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As Dr. Yuko’s post makes clear, the thought of reproduction outside the human body continues to influence culture, literature, and even practice. My own work looks at the birthing machines of the 18th century, and the fears of human replacement that resonated through the industrial revolution, and still today. From an article on the Japanese artificial womb appeared just this past October, to the recent movie Ex Machina to be released in April 2015, we continue to query the possibilities (and ethics) of man, mother, and machine.

ABOUT THE GUEST BLOGGER

Dr. Elizabeth Yuko is a bioethicist at the Fordham University Center for Ethics Education and is the founding and senior editor of Ethics & Society.

REFERENCES

[1] Scott Gelfand, “Introduction” in Ectogenesis: Artificial Womb Technology and the Future of Human Reproduction, ed. Scott Gelfand (Amsterdam: Rodopi, 2006), 3.

[2] Auroleus Phillipus Theophrastus Bombastus von Honenheim, aka Paracelsus, “Concerning the Nature of Things” in The Hermetic and Alchemical Writings of Paracelsus, Vol. 1, ed. Arthur E. Waite (New Hyde Park, NY: University Books, 1967), 124.

[3] J.B.S. Haldane, Daedalus, or Science and the Future (London: Kegan Paul, Trench, Trubner, 1924).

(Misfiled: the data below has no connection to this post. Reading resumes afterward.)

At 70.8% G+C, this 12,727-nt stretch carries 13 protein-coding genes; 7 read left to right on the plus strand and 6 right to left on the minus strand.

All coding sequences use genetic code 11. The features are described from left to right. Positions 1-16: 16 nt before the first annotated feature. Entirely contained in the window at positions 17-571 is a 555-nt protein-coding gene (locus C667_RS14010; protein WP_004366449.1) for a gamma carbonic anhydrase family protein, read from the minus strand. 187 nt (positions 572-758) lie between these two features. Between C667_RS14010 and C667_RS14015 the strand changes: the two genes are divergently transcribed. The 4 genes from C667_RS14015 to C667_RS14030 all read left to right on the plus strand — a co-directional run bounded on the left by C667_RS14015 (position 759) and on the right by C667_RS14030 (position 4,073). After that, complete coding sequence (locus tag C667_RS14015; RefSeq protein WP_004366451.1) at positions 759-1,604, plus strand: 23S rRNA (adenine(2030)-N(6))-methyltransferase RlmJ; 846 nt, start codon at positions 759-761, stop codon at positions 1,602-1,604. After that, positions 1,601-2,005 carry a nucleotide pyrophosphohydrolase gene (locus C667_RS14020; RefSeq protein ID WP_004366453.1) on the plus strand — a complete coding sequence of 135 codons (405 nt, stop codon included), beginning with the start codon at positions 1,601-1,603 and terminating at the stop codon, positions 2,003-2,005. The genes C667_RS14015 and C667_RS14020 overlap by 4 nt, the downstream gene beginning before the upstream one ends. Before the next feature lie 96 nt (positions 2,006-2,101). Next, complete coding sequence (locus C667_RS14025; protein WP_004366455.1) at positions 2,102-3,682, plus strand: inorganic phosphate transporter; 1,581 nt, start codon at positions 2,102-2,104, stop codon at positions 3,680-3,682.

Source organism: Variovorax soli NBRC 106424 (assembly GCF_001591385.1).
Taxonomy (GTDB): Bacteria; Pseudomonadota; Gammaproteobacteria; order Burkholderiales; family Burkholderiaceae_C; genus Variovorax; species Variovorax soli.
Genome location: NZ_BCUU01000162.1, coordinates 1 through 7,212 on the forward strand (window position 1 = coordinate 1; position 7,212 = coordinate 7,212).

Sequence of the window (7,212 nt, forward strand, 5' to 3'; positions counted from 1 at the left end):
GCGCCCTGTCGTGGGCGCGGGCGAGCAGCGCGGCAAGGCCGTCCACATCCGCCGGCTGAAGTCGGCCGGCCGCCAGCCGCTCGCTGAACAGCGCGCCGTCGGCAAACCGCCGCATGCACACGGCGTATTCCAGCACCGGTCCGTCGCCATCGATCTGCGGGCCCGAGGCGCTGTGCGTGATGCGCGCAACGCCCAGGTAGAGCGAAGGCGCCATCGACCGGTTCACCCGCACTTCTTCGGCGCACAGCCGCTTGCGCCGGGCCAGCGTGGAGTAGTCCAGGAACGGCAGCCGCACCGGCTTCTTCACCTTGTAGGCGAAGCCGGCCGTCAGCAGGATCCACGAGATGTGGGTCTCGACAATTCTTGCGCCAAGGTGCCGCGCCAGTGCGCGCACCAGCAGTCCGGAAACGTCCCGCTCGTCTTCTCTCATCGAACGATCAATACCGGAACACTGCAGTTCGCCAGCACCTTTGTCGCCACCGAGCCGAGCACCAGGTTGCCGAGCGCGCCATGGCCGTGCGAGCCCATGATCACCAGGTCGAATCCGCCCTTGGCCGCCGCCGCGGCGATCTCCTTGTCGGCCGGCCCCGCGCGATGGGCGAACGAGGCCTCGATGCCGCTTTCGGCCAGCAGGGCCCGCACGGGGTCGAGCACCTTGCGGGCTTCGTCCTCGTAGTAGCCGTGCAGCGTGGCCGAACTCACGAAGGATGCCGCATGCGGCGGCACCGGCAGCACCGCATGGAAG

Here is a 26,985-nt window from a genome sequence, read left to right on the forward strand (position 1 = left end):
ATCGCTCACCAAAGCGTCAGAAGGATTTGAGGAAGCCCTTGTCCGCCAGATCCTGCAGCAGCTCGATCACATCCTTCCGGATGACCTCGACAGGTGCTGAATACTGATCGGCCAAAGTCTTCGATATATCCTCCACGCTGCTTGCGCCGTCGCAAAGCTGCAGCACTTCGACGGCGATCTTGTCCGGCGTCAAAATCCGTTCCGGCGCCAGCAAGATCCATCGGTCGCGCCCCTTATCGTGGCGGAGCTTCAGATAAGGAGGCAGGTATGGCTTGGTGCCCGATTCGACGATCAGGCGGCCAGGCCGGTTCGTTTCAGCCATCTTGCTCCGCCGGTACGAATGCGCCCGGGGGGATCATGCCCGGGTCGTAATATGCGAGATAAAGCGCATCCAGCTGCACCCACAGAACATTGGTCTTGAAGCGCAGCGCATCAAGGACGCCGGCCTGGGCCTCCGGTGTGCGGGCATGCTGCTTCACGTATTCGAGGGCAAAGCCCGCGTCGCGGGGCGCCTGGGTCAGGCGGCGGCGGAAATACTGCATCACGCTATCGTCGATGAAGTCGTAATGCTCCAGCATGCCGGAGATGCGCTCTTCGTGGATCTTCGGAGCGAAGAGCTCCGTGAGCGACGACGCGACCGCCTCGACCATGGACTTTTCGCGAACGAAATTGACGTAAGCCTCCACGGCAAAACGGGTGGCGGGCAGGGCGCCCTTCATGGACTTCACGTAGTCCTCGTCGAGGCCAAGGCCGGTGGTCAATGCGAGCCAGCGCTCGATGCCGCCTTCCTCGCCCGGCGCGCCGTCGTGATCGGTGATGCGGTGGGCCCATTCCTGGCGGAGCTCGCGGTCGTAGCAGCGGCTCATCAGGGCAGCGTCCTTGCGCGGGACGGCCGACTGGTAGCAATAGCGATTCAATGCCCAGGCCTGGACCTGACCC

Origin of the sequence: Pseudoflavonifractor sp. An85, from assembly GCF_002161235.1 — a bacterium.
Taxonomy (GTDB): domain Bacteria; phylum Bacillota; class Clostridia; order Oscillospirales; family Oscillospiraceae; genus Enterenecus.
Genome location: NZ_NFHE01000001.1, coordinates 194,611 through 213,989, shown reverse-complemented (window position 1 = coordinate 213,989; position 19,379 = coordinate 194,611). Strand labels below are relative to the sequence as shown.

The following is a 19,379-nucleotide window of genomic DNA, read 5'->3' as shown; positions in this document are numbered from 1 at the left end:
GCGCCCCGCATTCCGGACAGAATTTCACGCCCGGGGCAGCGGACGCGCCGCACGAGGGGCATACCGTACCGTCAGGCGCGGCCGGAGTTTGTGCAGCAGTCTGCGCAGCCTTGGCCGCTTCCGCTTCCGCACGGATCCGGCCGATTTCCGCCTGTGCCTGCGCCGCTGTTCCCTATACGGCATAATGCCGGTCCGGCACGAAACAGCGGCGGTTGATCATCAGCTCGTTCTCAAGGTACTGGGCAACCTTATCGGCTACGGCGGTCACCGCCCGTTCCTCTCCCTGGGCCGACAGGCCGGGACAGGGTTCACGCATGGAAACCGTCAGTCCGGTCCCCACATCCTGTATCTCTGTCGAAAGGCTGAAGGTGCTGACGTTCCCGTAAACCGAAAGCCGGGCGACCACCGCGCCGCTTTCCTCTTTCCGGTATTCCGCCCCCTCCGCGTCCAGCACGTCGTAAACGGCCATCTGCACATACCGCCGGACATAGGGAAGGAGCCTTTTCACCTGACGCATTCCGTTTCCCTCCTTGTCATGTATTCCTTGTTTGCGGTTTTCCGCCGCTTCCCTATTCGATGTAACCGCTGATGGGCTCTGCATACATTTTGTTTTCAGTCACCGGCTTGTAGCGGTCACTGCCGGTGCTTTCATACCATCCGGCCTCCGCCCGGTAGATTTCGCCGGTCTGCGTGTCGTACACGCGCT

[4] Ibid.

[5] Ibid.

[6] Ibid.

[7] Ibid.

[8] Ibid.

[9] Susan Merrill Squier, Babies in Bottles: Twentieth-Century Visions of Reproductive Technology (New Brunswick: Rutgers University Press, 1994), 66.

[10] Anthony Ludovici, Lysistrata, or Women’s Future and Future Women (London: Kegan Paul, Trench, Trubner, 1924). See also Rosemarie Tong, “Out of Body Gestation: In Whose Best Interests?,” in Ectogenesis: Artificial Womb Technology and the Future of Human Reproduction, ed. Scott Gelfand and John R. Shook (Amsterdam: Rodopi, 2006), 62-63.

[11] Norman Haire, Hymen, or the Future of Marriage (London: Kegan Paul, Trench, Trubner, 1927). See also Tong, “Out of Body Gestation,” 62-63.

[12] Eden Paul, Chronos, or the Future of the Family (London: Kegan Paul, Trench, Trubner, 1930). See also Aline Ferreira, “The Sexual Politics of Ectogenesis in the To-day and To-morrow Series,” Interdisciplinary Science Reviews 34 (2009): 42; Tong, “Out of Body Gestation,” 62-63.

[13] Vera Brittain, Halcyon, or the Future of Monogamy (London: Kegan Paul, Trench, Trubner, 1929). See also Tong, “Out of Body Gestation,” 62-63.

[14] J.D. Bernal, The World, the Flesh, and the Devil: An Enquiry into the Future of the Three Enemies of the Rational Soul (London: Kegan Paul, Trench, Trubner, 1930). See also Tong, “Out of Body Gestation,” 62-63.

[15] Ferreira, “Sexual Politics,” 33; Squier, Babies in Bottles, 68.